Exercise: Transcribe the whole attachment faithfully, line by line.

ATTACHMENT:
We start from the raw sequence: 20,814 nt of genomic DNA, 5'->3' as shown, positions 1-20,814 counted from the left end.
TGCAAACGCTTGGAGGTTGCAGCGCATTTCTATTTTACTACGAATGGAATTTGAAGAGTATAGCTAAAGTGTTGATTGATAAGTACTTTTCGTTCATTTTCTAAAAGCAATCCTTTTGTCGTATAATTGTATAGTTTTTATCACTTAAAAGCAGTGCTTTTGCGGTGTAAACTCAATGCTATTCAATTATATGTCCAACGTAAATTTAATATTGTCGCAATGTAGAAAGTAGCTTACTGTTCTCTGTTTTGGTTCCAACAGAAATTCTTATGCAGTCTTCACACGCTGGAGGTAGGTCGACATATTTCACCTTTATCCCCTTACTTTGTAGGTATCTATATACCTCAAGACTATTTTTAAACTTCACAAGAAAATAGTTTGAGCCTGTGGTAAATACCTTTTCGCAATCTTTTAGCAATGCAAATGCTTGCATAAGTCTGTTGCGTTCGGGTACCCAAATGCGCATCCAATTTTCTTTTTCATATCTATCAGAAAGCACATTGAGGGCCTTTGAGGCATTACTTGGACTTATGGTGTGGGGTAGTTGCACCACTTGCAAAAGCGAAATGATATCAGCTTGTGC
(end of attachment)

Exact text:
We start from the raw sequence: 20,814 nt of genomic DNA, 5'->3' as shown, positions 1-20,814 counted from the left end.
TGCAAACGCTTGGAGGTTGCAGCGCATTTCTATTTTACTACGAATGGAATTTGAAGAGTATAGCTAAAGTGTTGATTGATAAGTACTTTTCGTTCATTTTCTAAAAGCAATCCTTTTGTCGTATAATTGTATAGTTTTTATCACTTAAAAGCAGTGCTTTTGCGGTGTAAACTCAATGCTATTCAATTATATGTCCAACGTAAATTTAATATTGTCGCAATGTAGAAAGTAGCTTACTGTTCTCTGTTTTGGTTCCAACAGAAATTCTTATGCAGTCTTCACACGCTGGAGGTAGGTCGACATATTTCACCTTTATCCCCTTACTTTGTAGGTATCTATATACCTCAAGACTATTTTTAAACTTCACAAGAAAATAGTTTGAGCCTGTGGTAAATACCTTTTCGCAATCTTTTAGCAATGCAAATGCTTGCATAAGTCTGTTGCGTTCGGGTACCCAAATGCGCATCCAATTTTCTTTTTCATATCTATCAGAAAGCACATTGAGGGCCTTTGAGGCATTACTTGGACTTATGGTGTGGGGTAGTTGCACCACTTGCAAAAGCGAAATGATATCAGCTTGTGC